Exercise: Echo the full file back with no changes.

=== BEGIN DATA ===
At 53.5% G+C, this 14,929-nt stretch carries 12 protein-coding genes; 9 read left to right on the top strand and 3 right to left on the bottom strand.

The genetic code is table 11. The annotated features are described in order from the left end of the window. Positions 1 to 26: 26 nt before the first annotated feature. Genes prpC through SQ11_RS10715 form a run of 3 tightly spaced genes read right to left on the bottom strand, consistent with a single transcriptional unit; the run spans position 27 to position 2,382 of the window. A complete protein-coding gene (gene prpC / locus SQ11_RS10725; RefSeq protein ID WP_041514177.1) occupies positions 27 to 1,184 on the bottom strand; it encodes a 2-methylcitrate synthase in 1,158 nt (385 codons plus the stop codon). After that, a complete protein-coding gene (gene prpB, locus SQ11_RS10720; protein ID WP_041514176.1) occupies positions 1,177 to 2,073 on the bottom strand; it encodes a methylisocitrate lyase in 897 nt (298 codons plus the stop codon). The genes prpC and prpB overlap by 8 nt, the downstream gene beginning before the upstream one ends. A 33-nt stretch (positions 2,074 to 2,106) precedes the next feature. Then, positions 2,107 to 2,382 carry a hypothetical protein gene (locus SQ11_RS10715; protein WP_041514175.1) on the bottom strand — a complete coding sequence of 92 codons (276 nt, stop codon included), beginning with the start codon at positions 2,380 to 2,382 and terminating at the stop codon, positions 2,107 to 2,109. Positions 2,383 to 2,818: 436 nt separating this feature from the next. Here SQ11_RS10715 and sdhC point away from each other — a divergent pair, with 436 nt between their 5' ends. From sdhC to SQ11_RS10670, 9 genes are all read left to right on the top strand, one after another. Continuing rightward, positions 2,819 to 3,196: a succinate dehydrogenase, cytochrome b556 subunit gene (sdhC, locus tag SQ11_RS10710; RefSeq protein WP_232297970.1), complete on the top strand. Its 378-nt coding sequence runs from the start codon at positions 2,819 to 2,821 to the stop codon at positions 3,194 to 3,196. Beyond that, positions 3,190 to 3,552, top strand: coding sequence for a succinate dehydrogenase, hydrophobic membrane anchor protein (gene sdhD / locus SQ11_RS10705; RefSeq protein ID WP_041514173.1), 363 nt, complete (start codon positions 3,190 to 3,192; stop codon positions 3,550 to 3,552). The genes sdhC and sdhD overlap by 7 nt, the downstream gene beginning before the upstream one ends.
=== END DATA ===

At 53.5% G+C, this 14,929-nt stretch carries 12 protein-coding genes; 9 read left to right on the top strand and 3 right to left on the bottom strand.

The genetic code is table 11. The annotated features are described in order from the left end of the window. Positions 1 to 26: 26 nt before the first annotated feature. Genes prpC through SQ11_RS10715 form a run of 3 tightly spaced genes read right to left on the bottom strand, consistent with a single transcriptional unit; the run spans position 27 to position 2,382 of the window. A complete protein-coding gene (gene prpC / locus SQ11_RS10725; RefSeq protein ID WP_041514177.1) occupies positions 27 to 1,184 on the bottom strand; it encodes a 2-methylcitrate synthase in 1,158 nt (385 codons plus the stop codon). After that, a complete protein-coding gene (gene prpB, locus SQ11_RS10720; protein ID WP_041514176.1) occupies positions 1,177 to 2,073 on the bottom strand; it encodes a methylisocitrate lyase in 897 nt (298 codons plus the stop codon). The genes prpC and prpB overlap by 8 nt, the downstream gene beginning before the upstream one ends. A 33-nt stretch (positions 2,074 to 2,106) precedes the next feature. Then, positions 2,107 to 2,382 carry a hypothetical protein gene (locus SQ11_RS10715; protein WP_041514175.1) on the bottom strand — a complete coding sequence of 92 codons (276 nt, stop codon included), beginning with the start codon at positions 2,380 to 2,382 and terminating at the stop codon, positions 2,107 to 2,109. Positions 2,383 to 2,818: 436 nt separating this feature from the next. Here SQ11_RS10715 and sdhC point away from each other — a divergent pair, with 436 nt between their 5' ends. From sdhC to SQ11_RS10670, 9 genes are all read left to right on the top strand, one after another. Continuing rightward, positions 2,819 to 3,196: a succinate dehydrogenase, cytochrome b556 subunit gene (sdhC, locus tag SQ11_RS10710; RefSeq protein WP_232297970.1), complete on the top strand. Its 378-nt coding sequence runs from the start codon at positions 2,819 to 2,821 to the stop codon at positions 3,194 to 3,196. Beyond that, positions 3,190 to 3,552, top strand: coding sequence for a succinate dehydrogenase, hydrophobic membrane anchor protein (gene sdhD / locus SQ11_RS10705; RefSeq protein ID WP_041514173.1), 363 nt, complete (start codon positions 3,190 to 3,192; stop codon positions 3,550 to 3,552). The genes sdhC and sdhD overlap by 7 nt, the downstream gene beginning before the upstream one ends.